Five reasons your nonprofit should be using Google Reader
So you've created a branded Facebook Page, started tweeting, and got your LinkedIn Company Page humming. A great way to build engagement via these online platforms is to post interesting content that's relevant to your audience. Searching all over the internet for content can be a huge time-suck. Lucky for you there's Google Reader - a great tool that can help you find good content all over the web in a short amount of time. Here's five reasons your nonprofit should consider using a RSS reader:
Checking 20 sites for new updates every day would take forever (imagine all those open tabs and the inevitable distractions!), but when you sign up for Google Reader (requires a Google Account) you can have all the latest updates come to you through the magic of RSS (Really Simple Syndication). How does it work? When a website or blog makes an update, Google Reader captures the new information and pulls it into a central feed. Google Reader will do this for every website you subscribe to, allowing you to browse updates from several sites in one central location.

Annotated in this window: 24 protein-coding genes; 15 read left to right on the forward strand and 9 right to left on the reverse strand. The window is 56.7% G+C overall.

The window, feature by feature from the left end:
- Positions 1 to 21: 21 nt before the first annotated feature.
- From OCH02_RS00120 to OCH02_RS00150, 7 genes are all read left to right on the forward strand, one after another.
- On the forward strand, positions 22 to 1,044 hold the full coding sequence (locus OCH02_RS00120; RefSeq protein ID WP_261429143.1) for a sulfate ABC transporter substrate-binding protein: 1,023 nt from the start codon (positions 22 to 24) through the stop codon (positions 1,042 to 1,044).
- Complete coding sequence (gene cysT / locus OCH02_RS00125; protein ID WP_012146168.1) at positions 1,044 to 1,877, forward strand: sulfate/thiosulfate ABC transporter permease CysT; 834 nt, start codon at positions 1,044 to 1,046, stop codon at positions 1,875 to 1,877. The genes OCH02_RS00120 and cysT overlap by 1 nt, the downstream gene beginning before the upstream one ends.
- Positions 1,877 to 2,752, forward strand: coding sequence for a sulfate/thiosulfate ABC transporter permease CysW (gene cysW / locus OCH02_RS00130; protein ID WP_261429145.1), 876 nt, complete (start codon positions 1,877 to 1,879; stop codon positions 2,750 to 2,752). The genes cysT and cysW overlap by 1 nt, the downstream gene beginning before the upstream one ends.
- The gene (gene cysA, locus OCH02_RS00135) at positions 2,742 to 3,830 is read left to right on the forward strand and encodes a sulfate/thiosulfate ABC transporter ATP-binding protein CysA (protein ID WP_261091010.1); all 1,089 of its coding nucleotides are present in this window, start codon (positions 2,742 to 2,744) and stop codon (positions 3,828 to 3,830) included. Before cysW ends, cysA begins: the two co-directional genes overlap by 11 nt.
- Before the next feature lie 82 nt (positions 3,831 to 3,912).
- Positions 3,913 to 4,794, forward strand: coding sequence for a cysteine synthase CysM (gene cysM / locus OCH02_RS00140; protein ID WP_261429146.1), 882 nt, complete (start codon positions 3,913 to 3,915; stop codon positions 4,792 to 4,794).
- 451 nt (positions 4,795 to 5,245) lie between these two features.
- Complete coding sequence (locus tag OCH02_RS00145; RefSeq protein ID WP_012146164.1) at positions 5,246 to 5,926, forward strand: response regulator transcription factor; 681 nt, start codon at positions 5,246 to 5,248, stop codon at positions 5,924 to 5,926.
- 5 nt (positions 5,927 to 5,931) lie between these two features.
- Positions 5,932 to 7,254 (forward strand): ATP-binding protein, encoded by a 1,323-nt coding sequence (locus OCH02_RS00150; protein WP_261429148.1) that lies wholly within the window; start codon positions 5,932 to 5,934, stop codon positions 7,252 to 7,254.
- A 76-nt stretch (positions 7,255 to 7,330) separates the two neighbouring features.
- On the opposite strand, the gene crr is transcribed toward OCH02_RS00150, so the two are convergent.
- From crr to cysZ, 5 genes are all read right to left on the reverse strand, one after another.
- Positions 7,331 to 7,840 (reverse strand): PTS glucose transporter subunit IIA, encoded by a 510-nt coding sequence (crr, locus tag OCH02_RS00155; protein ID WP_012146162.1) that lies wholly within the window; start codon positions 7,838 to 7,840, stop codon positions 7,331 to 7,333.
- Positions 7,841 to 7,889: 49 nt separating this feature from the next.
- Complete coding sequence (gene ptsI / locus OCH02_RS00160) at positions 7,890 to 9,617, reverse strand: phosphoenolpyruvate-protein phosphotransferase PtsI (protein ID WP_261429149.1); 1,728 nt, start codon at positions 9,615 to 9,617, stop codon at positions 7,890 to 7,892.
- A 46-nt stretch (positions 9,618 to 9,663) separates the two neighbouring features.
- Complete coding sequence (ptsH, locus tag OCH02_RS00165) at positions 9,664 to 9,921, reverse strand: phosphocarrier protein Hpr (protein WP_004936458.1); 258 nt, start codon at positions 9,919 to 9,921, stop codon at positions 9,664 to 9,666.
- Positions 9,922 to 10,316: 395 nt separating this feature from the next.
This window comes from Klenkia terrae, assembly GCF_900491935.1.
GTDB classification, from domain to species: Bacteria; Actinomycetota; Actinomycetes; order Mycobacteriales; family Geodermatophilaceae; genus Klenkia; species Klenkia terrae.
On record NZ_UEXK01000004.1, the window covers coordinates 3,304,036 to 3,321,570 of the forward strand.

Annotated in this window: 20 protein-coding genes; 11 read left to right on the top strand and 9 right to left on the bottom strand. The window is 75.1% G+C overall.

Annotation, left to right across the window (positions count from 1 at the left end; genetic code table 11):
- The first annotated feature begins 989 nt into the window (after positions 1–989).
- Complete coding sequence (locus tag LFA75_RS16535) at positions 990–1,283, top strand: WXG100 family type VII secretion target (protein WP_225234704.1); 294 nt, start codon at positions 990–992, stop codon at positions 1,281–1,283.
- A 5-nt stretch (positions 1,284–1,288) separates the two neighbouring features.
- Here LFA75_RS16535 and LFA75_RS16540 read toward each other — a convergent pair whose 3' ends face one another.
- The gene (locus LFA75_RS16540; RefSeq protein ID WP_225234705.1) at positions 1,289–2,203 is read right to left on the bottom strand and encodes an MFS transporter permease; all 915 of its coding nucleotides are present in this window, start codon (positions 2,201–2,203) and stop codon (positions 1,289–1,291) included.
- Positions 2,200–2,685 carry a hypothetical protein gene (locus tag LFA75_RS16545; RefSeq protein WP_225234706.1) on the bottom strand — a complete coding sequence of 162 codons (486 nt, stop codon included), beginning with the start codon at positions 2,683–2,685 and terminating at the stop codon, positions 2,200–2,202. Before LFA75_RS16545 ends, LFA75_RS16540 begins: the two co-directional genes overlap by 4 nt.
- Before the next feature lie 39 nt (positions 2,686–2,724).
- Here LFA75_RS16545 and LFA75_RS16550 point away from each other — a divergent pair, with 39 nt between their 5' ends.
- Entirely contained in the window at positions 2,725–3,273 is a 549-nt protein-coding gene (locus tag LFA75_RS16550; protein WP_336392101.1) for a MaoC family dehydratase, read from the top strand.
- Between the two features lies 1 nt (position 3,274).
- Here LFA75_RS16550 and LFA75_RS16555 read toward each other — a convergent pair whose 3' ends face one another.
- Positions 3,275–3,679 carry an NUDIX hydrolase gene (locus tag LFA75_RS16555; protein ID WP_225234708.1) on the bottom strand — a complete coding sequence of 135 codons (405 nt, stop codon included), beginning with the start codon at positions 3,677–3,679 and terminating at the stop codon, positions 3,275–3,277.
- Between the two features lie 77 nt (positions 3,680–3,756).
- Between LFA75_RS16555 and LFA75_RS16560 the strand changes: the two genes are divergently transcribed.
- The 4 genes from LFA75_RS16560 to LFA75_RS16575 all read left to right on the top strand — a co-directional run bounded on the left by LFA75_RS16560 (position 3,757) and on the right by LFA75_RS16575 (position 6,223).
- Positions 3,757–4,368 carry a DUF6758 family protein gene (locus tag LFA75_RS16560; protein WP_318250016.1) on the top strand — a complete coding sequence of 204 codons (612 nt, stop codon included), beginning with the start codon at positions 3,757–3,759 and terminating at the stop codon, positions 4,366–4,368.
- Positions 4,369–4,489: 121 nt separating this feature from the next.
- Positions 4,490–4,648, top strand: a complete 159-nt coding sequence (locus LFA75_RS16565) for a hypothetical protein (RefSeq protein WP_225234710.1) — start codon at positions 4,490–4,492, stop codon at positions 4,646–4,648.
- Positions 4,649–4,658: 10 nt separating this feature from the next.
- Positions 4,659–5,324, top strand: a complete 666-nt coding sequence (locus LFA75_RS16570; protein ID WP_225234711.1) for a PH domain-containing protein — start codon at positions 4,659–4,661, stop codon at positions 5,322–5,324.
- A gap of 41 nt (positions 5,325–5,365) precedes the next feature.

There are probably several local nonprofits in your area that you like to keep up with - to compare notes, identify partnership opportunities, etc. Subscribing to their websites’ feeds is a great way to get all the latest news. Click on the RSS feed button that usually looks something like this:
As a self-professed internet addict, I have many, many sites I like to stay up-to-date with. However, I want to keep separate the sites I check for work versus my friends' blogs or my favorite cooking sites. Google Reader makes it easy through the use of folders.
In addition to organizing separate types of blogs and sites, folders can also help you to stay focused on different tasks throughout the day. For example, I have a folder I use for high volume aggregators (sites produce a huge number of updates every day) that I only check briefly in order to grab a few interesting articles to share with my own followers. I have a separate folder for fellow nonprofits and individuals in my professional peer group - these are blogs and sites that I may want to follow more closely, comment on or otherwise engage with on a deeper level. By keeping my feeds separate, I can help keep my time balanced between finding interesting content to share and making meaningful connections with others.
In the end, I like Google Reader because it allows me to control my browsing of the internet, while staying up-to-date on all the latest strange things, helpful how-tos, insightful nonprofit reports or just random hilarious videos.